I guess the one good thing is that I did not have to get up and go to Ervin Jr. High School the next morning!

Go Chiefs!

Related Posts:

Remember – You Can Do More… your brain is lying to you…. Don’t Believe It!

Jeff Floyd – youcandomore1@yahoo.com

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Strength in Numbers

As coaches we sometime get caught up trying to get BIG improvement out of our athletes and out of our teams.  And that is OK, and expected…but, don’t forget that there is also strength in numbers.

Imagine …..

  • If everyone on your squad got just a little stronger
  • If everyone on your squad improved even a little on their ball handling skills
  • If everyone on your squad became just a little better at tackling
  • If everyone on your squad got just a little faster
  • If everyone on your squad became just a little better at bunting
  • If everyone on your squad improved his or her free throw percentage just a little
  • If everyone on your squad became just a little bit better technicians
  • If everyone on your squad improved his or her mental toughness even a little
  • If everyone on your squad reported to camp just a little better conditioned than last year
  • If everyone on your squad improved their batting average even slightly

You get the idea.

If everyone improves, even just slightly, it adds up to big team improvements… In strength, ball handling, tackling, speed, bunting, free throw percentage, technique, mental toughness, conditioning, or batting average.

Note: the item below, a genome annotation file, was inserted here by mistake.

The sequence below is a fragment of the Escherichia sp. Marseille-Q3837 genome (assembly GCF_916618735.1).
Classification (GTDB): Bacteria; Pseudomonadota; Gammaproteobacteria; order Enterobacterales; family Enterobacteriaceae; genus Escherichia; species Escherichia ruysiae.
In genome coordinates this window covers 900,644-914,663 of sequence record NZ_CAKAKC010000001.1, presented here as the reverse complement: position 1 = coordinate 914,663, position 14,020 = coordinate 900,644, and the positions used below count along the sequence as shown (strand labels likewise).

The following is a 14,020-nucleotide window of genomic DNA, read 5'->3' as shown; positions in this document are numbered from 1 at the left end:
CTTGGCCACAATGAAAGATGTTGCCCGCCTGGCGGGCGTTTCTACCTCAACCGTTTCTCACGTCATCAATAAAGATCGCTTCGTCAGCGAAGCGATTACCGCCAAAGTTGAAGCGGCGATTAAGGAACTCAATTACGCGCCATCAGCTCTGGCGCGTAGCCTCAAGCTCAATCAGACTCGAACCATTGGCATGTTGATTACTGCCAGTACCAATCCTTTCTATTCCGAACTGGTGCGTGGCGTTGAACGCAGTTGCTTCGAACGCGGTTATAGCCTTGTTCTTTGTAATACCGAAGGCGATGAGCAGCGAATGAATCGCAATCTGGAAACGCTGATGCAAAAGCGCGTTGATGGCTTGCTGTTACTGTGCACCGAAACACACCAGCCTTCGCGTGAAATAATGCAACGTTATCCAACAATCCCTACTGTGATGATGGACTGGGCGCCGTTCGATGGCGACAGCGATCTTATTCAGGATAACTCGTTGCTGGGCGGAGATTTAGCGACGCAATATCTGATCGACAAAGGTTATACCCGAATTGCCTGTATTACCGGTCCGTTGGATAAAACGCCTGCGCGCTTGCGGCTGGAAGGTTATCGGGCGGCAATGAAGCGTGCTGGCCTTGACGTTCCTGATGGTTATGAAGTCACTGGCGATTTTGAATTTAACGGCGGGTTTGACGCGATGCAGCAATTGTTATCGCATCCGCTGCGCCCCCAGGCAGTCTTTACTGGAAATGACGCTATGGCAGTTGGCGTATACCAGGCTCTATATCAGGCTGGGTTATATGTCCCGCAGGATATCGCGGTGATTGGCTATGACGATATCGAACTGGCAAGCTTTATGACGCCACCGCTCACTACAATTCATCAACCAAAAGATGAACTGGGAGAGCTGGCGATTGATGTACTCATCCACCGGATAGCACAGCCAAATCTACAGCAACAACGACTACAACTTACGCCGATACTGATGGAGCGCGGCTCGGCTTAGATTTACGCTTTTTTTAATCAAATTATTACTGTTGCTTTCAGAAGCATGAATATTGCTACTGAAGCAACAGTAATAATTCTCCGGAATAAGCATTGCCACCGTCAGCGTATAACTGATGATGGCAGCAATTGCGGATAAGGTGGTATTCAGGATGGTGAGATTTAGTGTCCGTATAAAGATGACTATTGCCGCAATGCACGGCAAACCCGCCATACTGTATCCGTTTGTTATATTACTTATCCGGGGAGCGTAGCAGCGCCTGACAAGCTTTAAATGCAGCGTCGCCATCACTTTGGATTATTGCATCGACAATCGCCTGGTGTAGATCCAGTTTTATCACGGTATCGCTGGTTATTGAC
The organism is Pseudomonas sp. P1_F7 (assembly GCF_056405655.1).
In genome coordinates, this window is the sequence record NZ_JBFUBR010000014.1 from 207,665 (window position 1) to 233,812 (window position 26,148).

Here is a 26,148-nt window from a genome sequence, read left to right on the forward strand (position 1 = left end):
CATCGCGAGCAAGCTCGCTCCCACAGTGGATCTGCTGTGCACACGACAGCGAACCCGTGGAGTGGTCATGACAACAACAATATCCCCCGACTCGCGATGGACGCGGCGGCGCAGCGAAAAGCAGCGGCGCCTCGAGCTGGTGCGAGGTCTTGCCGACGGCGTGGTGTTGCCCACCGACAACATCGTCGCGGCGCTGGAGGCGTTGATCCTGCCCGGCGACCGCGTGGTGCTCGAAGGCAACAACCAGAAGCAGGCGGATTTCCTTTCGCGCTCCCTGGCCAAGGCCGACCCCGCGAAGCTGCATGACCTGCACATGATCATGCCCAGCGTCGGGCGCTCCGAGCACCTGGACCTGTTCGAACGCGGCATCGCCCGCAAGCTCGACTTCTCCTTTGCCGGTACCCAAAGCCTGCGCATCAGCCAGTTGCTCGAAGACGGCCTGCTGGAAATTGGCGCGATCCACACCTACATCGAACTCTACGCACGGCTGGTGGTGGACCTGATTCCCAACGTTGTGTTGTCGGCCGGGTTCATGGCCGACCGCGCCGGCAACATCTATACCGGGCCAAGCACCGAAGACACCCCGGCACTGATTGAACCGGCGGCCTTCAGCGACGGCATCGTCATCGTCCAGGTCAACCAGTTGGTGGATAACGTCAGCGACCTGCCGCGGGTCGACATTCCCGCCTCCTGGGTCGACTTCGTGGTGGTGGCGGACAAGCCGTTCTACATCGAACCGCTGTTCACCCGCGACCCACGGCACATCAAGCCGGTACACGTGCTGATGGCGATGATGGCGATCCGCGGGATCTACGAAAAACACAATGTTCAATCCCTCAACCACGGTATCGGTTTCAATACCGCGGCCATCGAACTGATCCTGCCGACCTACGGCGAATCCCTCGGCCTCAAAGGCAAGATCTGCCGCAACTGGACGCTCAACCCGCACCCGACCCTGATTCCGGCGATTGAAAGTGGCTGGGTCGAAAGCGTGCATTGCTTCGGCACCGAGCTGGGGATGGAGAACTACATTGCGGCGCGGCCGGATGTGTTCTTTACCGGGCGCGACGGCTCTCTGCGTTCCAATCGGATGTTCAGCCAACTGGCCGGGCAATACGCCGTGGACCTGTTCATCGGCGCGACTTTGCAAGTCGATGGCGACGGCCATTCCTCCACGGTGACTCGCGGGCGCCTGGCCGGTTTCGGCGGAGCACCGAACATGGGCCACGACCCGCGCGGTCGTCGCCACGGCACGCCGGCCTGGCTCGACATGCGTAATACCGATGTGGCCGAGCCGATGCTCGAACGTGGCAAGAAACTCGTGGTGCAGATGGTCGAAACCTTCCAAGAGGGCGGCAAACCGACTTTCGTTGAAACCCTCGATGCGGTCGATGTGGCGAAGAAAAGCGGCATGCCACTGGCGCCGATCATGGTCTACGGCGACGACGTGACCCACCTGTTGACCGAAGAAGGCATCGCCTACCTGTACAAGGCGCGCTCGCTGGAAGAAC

Which leads to better team performance.

weakLinkThe key, of course, and the trick is, the “everyone” part of the equation.  Great teams have it figured out… Every team member has bought in and understands that their teammates are counting on them to improve, even if it is just a little…. the old “weakest link” adage.

 

As we are heading into our Fall seasons, what can you, your staff, and your team leaders do to insure that everyone on the squad feels the need to improve… even just a little?

You Can Do More (even just a little)… your brain is lying to you… Don’t Believe It!

Jeff Floyd – youcandomore1@yahoo.com

Running an Effective Drill

ucmoIn my first season as a coach at the University of Central Missouri, during one of our first staff meetings, our Head Coach, Terry Noland gave us some advice.  His instructions regarding how to effectively run a drill were not only good advice to a young coach with eight years experience (me), but lasting concepts that have served me well for over thirty years.

  1. Have a name for the drill – that way when you run it successive times, you don’t need to spend as much time explaining it.
  2. Teach the athletes what technique(s) you are trying to improve with the drill.
  3. Have the drill set up prior to the athletes arriving at your station.
  4. Have an organized progression as to how the athletes move through the drill – for example “the first person in line will be the ball carrier.  You will go from being the ball carrier, to tackler, to the end of the line.
  5. Don’t be a part of the drill – Coach!
  6. Give the athletes specific instructions regarding the speed of the drill – Is it full speed, ½ speed, or walk through.
  7. Give the athletes a specific start point for the drill.
  8. Give the athletes a specific end point for the drill.

These are simple concepts that make for effective daily teaching.

Remember – You Can Do More… your brain is lying to you…. Don’t Believe It!